Manhattan rents rose again this month, with the median rent up 8.9 percent from last year to $3,375 (marking the twelfth consecutive month that Manhattan rents have risen year-over-year), while Brooklyn and Queens rents held relatively steady. But the real story this month, according to Elliman report compiler Jonathan Miller, is that prices for smaller apartments are now rising faster than the top of the market. In Manhattan, the median price for studios and one-bedrooms is now at its highest point in seven years ($2,270, up 11 percent from last year) while in Brooklyn the prices for studios and one-bedrooms also rose, despite overall prices slipping very slightly to $2,863 (a year-over-year decrease of 0.9 percent).
The reason for the jump in studio and one-bedroom prices, Miller explains, is that credit remains historically tight and prices are rising on the sales side of the market, forcing would-be first-time buyers back into the rental market. New York City employment growth is also keeping pressure on the rents. And with potential mortgage rate increases later this year and next year, Miller doesn't see the trend abating any time soon.
Though Brooklyn prices dipped slightly and Queens prices are exactly where they were at this time last year, with a median rent of $2,600, Miller warns that a stabilization in prices after a period of ascending prices doesn't necessarily mean that prices are due to drop. Instead, he sees this as a high plateau where prices are about to edge higher or remain flat.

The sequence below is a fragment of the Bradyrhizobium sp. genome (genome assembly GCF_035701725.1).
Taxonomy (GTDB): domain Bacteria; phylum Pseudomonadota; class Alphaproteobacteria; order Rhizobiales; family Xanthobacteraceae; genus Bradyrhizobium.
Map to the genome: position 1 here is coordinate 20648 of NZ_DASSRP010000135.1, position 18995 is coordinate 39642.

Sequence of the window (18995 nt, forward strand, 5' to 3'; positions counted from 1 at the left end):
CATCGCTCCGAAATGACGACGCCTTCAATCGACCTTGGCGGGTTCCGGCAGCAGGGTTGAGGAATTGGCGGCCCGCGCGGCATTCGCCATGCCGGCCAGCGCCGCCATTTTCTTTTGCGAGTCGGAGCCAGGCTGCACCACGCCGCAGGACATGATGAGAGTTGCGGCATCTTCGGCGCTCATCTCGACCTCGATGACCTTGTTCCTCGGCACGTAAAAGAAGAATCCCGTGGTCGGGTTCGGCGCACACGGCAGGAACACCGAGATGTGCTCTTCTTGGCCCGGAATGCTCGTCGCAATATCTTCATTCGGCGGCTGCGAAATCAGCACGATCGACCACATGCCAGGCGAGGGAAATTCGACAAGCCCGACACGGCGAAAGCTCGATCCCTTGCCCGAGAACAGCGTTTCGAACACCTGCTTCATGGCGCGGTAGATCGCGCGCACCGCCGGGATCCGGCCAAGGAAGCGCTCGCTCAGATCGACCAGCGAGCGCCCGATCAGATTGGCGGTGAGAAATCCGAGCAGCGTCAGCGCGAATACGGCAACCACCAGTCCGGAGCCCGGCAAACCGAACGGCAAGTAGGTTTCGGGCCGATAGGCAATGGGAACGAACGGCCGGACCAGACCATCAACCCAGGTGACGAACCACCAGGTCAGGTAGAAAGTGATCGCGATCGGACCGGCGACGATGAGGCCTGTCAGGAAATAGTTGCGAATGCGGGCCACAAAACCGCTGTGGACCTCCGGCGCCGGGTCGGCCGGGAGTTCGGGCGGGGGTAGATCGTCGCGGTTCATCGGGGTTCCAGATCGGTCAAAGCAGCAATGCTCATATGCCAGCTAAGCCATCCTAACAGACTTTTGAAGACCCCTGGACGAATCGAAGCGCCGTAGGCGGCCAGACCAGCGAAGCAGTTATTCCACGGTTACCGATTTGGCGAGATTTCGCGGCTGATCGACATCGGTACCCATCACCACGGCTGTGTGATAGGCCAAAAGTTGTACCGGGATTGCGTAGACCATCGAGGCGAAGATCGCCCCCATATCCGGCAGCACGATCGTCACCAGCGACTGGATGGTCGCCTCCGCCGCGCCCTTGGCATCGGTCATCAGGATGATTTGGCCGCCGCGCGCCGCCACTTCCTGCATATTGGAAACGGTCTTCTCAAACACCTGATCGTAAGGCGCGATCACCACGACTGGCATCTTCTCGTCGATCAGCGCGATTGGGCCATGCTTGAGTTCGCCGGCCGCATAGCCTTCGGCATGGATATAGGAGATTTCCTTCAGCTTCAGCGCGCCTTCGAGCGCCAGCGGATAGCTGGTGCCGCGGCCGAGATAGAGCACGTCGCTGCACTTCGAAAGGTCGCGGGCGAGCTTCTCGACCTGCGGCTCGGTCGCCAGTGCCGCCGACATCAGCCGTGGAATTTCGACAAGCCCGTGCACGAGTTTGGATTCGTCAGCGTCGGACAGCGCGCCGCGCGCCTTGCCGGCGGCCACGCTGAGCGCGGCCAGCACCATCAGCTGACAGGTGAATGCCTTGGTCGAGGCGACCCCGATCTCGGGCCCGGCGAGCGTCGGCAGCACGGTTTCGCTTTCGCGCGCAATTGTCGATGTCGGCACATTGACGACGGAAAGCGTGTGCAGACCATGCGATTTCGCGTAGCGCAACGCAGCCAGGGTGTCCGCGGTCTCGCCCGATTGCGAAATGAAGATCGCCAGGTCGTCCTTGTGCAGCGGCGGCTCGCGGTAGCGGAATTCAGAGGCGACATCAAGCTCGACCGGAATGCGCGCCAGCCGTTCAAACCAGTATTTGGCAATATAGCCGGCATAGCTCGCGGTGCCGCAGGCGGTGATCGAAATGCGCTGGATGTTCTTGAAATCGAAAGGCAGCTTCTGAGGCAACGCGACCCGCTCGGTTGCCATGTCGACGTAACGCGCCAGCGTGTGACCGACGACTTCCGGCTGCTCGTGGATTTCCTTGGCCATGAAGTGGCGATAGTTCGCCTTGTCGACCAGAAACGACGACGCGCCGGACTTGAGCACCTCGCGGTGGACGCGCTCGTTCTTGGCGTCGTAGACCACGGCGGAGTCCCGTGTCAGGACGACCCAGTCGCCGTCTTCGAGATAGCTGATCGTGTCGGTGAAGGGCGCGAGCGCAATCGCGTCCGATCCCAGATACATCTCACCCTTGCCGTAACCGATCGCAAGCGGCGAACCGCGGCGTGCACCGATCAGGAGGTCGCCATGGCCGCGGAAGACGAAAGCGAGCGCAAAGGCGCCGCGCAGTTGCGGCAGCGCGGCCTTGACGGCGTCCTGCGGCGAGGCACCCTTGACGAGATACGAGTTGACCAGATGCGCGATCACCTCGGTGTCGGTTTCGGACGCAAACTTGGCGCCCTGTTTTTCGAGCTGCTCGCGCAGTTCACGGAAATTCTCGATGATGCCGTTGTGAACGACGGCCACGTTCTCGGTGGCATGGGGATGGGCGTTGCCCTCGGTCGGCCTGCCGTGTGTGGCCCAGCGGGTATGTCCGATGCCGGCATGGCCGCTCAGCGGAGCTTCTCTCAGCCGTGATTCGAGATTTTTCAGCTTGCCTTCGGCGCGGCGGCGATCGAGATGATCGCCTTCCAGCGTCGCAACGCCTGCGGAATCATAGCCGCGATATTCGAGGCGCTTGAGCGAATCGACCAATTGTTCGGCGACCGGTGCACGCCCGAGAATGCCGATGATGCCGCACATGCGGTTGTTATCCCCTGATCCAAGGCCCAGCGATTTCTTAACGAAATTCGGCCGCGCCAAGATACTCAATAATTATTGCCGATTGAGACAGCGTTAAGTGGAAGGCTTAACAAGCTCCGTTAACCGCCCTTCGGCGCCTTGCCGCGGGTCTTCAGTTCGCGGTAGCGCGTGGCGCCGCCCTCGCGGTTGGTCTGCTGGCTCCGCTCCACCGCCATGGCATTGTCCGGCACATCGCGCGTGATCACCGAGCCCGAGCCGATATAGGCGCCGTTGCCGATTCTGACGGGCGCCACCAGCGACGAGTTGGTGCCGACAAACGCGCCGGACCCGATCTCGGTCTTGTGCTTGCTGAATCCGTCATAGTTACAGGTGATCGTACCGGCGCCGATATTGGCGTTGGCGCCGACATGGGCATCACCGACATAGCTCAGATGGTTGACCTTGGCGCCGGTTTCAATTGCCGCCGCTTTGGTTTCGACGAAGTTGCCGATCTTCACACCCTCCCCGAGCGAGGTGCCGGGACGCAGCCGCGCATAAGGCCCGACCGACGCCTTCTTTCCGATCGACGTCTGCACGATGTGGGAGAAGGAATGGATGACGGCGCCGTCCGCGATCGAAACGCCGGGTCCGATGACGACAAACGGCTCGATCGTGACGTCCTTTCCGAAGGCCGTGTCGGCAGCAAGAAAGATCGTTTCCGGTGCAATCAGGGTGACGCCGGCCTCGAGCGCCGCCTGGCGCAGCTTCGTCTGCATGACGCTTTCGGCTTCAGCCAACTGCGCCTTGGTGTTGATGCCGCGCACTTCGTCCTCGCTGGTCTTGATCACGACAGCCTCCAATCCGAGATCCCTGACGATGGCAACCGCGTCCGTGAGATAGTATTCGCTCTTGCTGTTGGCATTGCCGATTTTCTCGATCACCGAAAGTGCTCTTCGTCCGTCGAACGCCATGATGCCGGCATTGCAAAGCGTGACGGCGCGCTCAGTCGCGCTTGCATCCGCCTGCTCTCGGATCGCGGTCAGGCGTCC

Citi Habitats President Gary Malin had a somewhat different perspective, contending that an increase in the use of move-in incentives in Manhattan indicates that rents may be near the top of what the market can bear. "Some landlords are using move-in incentives to keep their face rents relatively high, while still providing a sense of 'value' for tenants," he wrote. "In addition, the fact that the East and West Villages, among Manhattan's most popular neighborhoods, have the highest vacancy rates means some tenants have simply been priced out of these areas. Landlords have been looking to maximize their assets, and have likely pushed rents near their breaking point."
Breaking things down by neighborhood, the MNS reports show the largest year-over-year increase in Harlem, with average rents up 8.5 percent from last year, and the biggest decrease in Murray Hill, down 3.1 percent. In Brooklyn, the largest year-over-year increase was Boerum Hill, where rents are up a staggering 14.8 percent. The largest increase in studios occurred in Bushwick, where prices are up to $2,047 from $1,788 just last month. Fort Greene saw the biggest jump in one- and two-bedrooms.
· The Elliman Report [Elliman]
· MNS Rental Market Reports [MNS]
· Citi Habitats Reports [Citi Habitats]
· Previous Market Reports [Curbed]